With any of the four rigging options above, you can rig the hook point Tex-posed in the bait's central body core and you will be well-protected from snags. Just make sure the lure body lies naturally straight with a little slack give in the rigged body, never stretched tightly on the hook.

Relative to other soft plastics like worms and grubs, the lack of plastic in the head and center of the zipper lure becomes an advantage when setting the hook. There is very little plastic for the offset hook to go through when setting the hook with a zipper style worm!

Click Here to Buy NowIf you are a guy who fishes in tournaments, a club, or with competitive, experienced bassers, then you may want to try to get a few of the Roboworm or original Zipper Worm Co. lures before the other guys do!  If you live outside California, it is a safe bet you'll be the first one to show them to the bass on your lake. My favorite model is the original 5" bait in either black w/blue tail, tequila sunrise (black/purple) or watermelon pepper.

Keep in mind, even the mass-produced Zipper Worm Company lures are expensive, at about $4.50 per 8 pieces. If you are a beginning angler or on a budget, these may not really be the best buys for you. A few other manufacturers are now making their own varieties of generic zipper worms and some of these may be more economical for you.

Exude Me Please! And as far as a 4" lure goes, Mister Twister's new EXUDE Fry is one of the best straight-tailed zipper styles made so far. You really owe it to yourself to try this one. Take a look at the pictures of it at the top of this page.  It's features are designed to trigger strikes as the bait falls, which is when most bass hit. Observe the overall fish-shaped profile that bass recognize instinctively, including the fish-shaped head. The head is wide and intentionally designed to give anglers the correct amount of plastic to hold the lure well on an offset hook. The body has a super-thin central core spine that runs along its length, and some of the biggest, softest protruding ribs of all zipper-style lures hang off this spine. The bigger ribs cause it to drop slowly and erratically with plenty of water displacement. The ribs generate a vibrant feeling which fish sense in their lateral lines. The ribs are so wide, you can rig the hook point Tex-posed so it comes out of the side of the body and the Fry ribs will help protect the hook from snags. The ribs on many other brands of zipper-style worms do not enable you to fish a Tex-posed hook point nearly as well.  As for softness, the whole lure is so soft it is ridiculous. As if that wasn't enough, the plastic exudes a slippery coat of fish-attracting slime when wet. It is such a well-designed lure! I am curious to see what kind of success this new bait achieves during the 1999 season. You can buy the EXUDE Fry online at Try the red shad (black/red) color any time and any where. Use the smoke with blue/silver flakes in clear water, and try the chartreuse pepper in spring and fall, when the water temperatures are cool and bass are aggressively feeding.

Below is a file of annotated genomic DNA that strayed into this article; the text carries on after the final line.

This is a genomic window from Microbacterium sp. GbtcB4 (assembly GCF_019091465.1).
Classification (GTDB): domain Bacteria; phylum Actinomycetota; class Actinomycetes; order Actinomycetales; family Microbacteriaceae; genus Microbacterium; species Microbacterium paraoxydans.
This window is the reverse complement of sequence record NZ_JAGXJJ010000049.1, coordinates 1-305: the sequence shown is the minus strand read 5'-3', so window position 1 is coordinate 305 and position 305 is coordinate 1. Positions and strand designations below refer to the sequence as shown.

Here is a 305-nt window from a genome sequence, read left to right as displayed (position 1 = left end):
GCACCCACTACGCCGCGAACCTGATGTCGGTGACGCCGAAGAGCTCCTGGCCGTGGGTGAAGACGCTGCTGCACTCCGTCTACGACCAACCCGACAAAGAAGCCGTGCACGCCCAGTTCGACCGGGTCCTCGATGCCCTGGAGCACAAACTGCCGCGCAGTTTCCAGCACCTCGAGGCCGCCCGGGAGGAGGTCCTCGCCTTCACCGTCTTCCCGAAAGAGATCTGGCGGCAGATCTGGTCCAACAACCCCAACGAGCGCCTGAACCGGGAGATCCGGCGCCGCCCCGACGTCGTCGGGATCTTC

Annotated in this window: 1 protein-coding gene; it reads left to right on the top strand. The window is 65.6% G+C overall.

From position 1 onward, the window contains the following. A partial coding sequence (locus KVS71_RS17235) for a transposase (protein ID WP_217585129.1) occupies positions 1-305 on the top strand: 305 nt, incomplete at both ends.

Shake 'n Bake. Out West, a technique called shaking was popularized some years ago for finessing suspended, inactive bass in clear open water. My partner Eto and I took this technique, combined it with skipping, and modified it to shake and bake shallow bass out from under shade trees, bushes, docks and other hard-to-reach, relatively weedless shallow cover in 1 or 2 feet of water. Years ago, we pioneered the shake 'n bake with 3" Kalin's grubs on 1/32 oz. exposed hook jigs on the thinnest diameter 8 lb. test line we could find. We modified the basic technique for various lures since then - tubes on wireguard jigheads, Texas-rigged ribbon tail worms, weedless jig spider grubs, etc. Last year, we began to apply this technique to zipper style worms on Berkley Ultra Thin 10 pound test using 1/16 oz. offset style jig hooks such as Charlie Brewer's light wire Snagless Slider Head (item # WSH16) and the 1/16 oz. "T.R. Lead Head" from Bobby Garland. We also use 12 lb. test and the 1/8 oz. jigs when the water is 2 to 4 feet deep right against shore, usually alternating between two rods. By far, the ultimate rod for this is the Lamiglas Certified Pro Graphite model #664 which comes in both spinning and baitcasting versions.